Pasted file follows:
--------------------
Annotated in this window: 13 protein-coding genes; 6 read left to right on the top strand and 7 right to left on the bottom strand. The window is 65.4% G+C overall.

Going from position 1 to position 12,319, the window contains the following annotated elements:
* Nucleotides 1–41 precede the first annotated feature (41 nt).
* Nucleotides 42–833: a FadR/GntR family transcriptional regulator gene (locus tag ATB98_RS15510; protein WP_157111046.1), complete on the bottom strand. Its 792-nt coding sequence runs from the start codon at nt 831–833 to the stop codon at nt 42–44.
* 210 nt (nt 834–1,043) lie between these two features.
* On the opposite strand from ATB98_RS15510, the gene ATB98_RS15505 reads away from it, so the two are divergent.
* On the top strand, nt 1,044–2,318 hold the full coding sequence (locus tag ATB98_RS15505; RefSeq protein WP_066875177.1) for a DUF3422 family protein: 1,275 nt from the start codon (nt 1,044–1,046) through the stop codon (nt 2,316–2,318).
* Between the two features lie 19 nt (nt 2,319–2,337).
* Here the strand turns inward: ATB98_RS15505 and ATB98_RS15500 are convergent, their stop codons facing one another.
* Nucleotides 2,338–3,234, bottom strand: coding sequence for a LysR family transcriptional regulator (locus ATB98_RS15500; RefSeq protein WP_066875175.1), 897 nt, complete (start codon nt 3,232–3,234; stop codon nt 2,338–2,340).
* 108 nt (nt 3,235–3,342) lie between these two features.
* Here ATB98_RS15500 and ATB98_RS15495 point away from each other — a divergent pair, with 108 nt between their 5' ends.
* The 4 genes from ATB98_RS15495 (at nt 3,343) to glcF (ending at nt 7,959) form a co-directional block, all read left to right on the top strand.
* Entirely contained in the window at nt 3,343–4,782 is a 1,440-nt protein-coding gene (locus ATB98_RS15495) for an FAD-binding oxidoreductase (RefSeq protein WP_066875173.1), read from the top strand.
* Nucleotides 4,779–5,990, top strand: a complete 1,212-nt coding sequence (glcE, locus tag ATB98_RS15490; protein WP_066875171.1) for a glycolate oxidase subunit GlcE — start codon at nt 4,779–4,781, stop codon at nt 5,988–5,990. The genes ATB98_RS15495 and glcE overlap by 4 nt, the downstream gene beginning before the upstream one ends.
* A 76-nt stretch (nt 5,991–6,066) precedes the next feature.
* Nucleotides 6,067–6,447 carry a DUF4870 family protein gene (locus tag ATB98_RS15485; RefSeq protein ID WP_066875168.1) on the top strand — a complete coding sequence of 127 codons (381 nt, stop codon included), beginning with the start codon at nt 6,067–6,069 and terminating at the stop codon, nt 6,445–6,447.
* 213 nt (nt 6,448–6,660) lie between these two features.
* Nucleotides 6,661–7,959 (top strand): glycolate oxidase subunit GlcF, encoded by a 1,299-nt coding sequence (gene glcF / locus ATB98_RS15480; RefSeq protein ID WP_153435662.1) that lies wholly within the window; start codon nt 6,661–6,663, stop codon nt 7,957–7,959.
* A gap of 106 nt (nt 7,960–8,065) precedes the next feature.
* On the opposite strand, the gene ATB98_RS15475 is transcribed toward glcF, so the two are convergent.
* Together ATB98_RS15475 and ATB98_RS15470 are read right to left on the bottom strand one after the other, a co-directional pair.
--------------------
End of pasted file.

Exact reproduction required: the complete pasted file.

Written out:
Annotated in this window: 13 protein-coding genes; 6 read left to right on the top strand and 7 right to left on the bottom strand. The window is 65.4% G+C overall.

Going from position 1 to position 12,319, the window contains the following annotated elements:
* Nucleotides 1–41 precede the first annotated feature (41 nt).
* Nucleotides 42–833: a FadR/GntR family transcriptional regulator gene (locus tag ATB98_RS15510; protein WP_157111046.1), complete on the bottom strand. Its 792-nt coding sequence runs from the start codon at nt 831–833 to the stop codon at nt 42–44.
* 210 nt (nt 834–1,043) lie between these two features.
* On the opposite strand from ATB98_RS15510, the gene ATB98_RS15505 reads away from it, so the two are divergent.
* On the top strand, nt 1,044–2,318 hold the full coding sequence (locus tag ATB98_RS15505; RefSeq protein WP_066875177.1) for a DUF3422 family protein: 1,275 nt from the start codon (nt 1,044–1,046) through the stop codon (nt 2,316–2,318).
* Between the two features lie 19 nt (nt 2,319–2,337).
* Here the strand turns inward: ATB98_RS15505 and ATB98_RS15500 are convergent, their stop codons facing one another.
* Nucleotides 2,338–3,234, bottom strand: coding sequence for a LysR family transcriptional regulator (locus ATB98_RS15500; RefSeq protein WP_066875175.1), 897 nt, complete (start codon nt 3,232–3,234; stop codon nt 2,338–2,340).
* 108 nt (nt 3,235–3,342) lie between these two features.
* Here ATB98_RS15500 and ATB98_RS15495 point away from each other — a divergent pair, with 108 nt between their 5' ends.
* The 4 genes from ATB98_RS15495 (at nt 3,343) to glcF (ending at nt 7,959) form a co-directional block, all read left to right on the top strand.
* Entirely contained in the window at nt 3,343–4,782 is a 1,440-nt protein-coding gene (locus ATB98_RS15495) for an FAD-binding oxidoreductase (RefSeq protein WP_066875173.1), read from the top strand.
* Nucleotides 4,779–5,990, top strand: a complete 1,212-nt coding sequence (glcE, locus tag ATB98_RS15490; protein WP_066875171.1) for a glycolate oxidase subunit GlcE — start codon at nt 4,779–4,781, stop codon at nt 5,988–5,990. The genes ATB98_RS15495 and glcE overlap by 4 nt, the downstream gene beginning before the upstream one ends.
* A 76-nt stretch (nt 5,991–6,066) precedes the next feature.
* Nucleotides 6,067–6,447 carry a DUF4870 family protein gene (locus tag ATB98_RS15485; RefSeq protein ID WP_066875168.1) on the top strand — a complete coding sequence of 127 codons (381 nt, stop codon included), beginning with the start codon at nt 6,067–6,069 and terminating at the stop codon, nt 6,445–6,447.
* 213 nt (nt 6,448–6,660) lie between these two features.
* Nucleotides 6,661–7,959 (top strand): glycolate oxidase subunit GlcF, encoded by a 1,299-nt coding sequence (gene glcF / locus ATB98_RS15480; RefSeq protein ID WP_153435662.1) that lies wholly within the window; start codon nt 6,661–6,663, stop codon nt 7,957–7,959.
* A gap of 106 nt (nt 7,960–8,065) precedes the next feature.
* On the opposite strand, the gene ATB98_RS15475 is transcribed toward glcF, so the two are convergent.
* Together ATB98_RS15475 and ATB98_RS15470 are read right to left on the bottom strand one after the other, a co-directional pair.